This talk of reassurance is a bit alarming, since a properly functioning Privacy and Civil Liberties Oversight Board might conclude, from time to time, that the government's efforts to fight terrorism are not compatible with "our core values." The board should be highlighting violations of civil liberties, not preventing the public from noticing them.
Still, it would be nice to have an agency that focuses on the tradeoff between freedom and security -- or, more accurately, the tradeoff between one kind of security (against terrorism) and another (against tyranny). If it ever comes into being, the Privacy and Civil Liberties Oversight Board will have plenty to discuss.
In addition to those national security letters (which Kean and Hamilton note "may implicate the privacy of Americans" because they require no judicial review or probable cause), there are those nifty new whole-body scanners at the airport, those missiles the president uses to kill people he unilaterally identifies as enemies of the state, and those regulations the Justice Department wants to facilitate eavesdropping and snooping. Discussing these and other threats to privacy and civil liberties would highlight the continuity between Bush and Obama, neither of whom has ever hesitated to trust himself with more power.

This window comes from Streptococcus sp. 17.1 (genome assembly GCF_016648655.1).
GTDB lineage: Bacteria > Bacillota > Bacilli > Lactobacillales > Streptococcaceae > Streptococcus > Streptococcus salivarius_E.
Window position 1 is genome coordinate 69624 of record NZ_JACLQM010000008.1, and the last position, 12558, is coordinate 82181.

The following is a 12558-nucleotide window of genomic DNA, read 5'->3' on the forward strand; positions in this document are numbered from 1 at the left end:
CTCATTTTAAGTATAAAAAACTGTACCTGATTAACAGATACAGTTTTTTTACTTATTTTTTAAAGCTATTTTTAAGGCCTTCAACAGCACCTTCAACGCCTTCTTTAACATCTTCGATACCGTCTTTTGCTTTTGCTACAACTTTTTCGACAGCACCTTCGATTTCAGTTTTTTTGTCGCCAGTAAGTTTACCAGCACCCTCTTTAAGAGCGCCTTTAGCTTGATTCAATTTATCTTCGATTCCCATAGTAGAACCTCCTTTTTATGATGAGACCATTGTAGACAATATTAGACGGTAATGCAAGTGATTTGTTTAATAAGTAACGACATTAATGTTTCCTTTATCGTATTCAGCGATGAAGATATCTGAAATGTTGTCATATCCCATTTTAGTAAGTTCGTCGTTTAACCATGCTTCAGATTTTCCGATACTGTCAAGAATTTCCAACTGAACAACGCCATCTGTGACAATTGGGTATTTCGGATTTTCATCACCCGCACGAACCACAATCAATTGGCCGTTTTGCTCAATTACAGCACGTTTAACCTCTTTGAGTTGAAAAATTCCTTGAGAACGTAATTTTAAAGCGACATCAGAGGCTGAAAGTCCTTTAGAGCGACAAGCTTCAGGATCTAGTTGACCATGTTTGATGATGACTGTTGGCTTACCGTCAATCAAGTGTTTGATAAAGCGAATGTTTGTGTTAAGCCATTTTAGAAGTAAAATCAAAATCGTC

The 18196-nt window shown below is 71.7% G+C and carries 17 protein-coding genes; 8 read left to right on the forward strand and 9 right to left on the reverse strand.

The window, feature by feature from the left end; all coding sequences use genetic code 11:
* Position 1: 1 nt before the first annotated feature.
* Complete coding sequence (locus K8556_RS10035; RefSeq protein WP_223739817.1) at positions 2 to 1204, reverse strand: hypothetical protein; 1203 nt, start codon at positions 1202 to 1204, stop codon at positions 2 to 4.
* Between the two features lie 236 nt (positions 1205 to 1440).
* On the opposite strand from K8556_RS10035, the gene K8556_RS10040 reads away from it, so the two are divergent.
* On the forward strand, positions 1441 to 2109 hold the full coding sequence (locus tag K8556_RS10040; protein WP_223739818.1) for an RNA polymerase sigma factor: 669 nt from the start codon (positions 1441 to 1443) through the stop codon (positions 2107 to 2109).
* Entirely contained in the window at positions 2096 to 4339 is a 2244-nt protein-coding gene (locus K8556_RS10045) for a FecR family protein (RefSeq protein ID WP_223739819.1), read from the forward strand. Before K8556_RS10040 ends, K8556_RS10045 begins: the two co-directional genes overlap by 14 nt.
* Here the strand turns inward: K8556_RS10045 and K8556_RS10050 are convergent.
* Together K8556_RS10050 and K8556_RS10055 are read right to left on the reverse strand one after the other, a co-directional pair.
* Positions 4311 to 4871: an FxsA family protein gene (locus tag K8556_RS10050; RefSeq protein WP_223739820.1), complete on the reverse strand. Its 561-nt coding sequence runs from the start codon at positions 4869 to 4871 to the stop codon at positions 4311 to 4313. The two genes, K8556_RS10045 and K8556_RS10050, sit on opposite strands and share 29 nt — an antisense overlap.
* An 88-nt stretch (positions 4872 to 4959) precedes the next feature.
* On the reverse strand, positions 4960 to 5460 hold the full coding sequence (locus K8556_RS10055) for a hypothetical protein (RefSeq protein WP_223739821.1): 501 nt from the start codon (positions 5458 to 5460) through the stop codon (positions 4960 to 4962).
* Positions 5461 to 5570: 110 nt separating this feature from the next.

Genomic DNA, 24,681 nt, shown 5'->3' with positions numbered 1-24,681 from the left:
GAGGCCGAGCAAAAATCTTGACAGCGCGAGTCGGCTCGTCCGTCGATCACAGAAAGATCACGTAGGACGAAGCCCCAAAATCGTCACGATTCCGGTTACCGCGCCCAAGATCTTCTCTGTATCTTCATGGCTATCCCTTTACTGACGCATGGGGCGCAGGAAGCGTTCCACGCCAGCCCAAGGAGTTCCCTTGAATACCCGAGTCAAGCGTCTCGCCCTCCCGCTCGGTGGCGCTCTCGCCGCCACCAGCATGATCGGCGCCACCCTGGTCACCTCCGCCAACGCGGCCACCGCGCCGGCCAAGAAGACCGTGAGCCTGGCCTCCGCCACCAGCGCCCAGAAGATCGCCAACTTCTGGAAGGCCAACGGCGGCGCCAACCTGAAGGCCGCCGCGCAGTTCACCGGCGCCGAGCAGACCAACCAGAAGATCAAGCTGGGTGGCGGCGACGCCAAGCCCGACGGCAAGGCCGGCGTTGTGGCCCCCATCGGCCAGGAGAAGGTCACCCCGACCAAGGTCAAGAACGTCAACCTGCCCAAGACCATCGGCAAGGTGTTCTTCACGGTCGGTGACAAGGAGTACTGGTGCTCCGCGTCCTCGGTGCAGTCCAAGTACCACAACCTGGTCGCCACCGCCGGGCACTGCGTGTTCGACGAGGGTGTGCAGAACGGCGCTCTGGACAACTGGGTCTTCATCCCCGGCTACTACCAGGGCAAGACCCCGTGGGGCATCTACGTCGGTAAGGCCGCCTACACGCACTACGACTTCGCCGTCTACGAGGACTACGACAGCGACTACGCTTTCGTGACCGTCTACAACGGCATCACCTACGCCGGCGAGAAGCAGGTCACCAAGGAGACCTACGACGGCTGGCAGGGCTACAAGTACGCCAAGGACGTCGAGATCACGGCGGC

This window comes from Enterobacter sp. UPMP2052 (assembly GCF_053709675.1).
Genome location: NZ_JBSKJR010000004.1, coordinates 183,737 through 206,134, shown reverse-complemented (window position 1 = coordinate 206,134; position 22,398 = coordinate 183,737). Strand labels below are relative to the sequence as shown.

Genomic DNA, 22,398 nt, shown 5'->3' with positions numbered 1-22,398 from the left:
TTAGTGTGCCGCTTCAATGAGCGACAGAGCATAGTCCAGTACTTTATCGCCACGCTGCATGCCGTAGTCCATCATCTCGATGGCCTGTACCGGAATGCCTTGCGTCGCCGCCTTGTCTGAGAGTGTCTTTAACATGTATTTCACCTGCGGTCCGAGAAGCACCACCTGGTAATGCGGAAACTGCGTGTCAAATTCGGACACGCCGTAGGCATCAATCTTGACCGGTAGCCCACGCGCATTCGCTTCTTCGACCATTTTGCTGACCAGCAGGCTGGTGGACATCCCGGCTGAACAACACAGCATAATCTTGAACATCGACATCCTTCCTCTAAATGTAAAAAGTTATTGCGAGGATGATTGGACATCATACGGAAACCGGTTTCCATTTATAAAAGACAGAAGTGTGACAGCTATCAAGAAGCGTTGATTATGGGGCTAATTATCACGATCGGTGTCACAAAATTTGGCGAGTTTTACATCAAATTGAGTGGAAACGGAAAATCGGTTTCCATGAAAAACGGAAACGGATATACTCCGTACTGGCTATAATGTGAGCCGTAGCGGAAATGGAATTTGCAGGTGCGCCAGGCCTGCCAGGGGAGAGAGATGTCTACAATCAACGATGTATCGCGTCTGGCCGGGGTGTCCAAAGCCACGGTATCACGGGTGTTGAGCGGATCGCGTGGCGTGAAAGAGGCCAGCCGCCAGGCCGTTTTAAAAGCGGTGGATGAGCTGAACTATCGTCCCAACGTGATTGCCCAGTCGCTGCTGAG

Bush and Obama "just have not put an effective board in place," Hamilton recently told The Washington Times, "and I can't understand why." Seriously?
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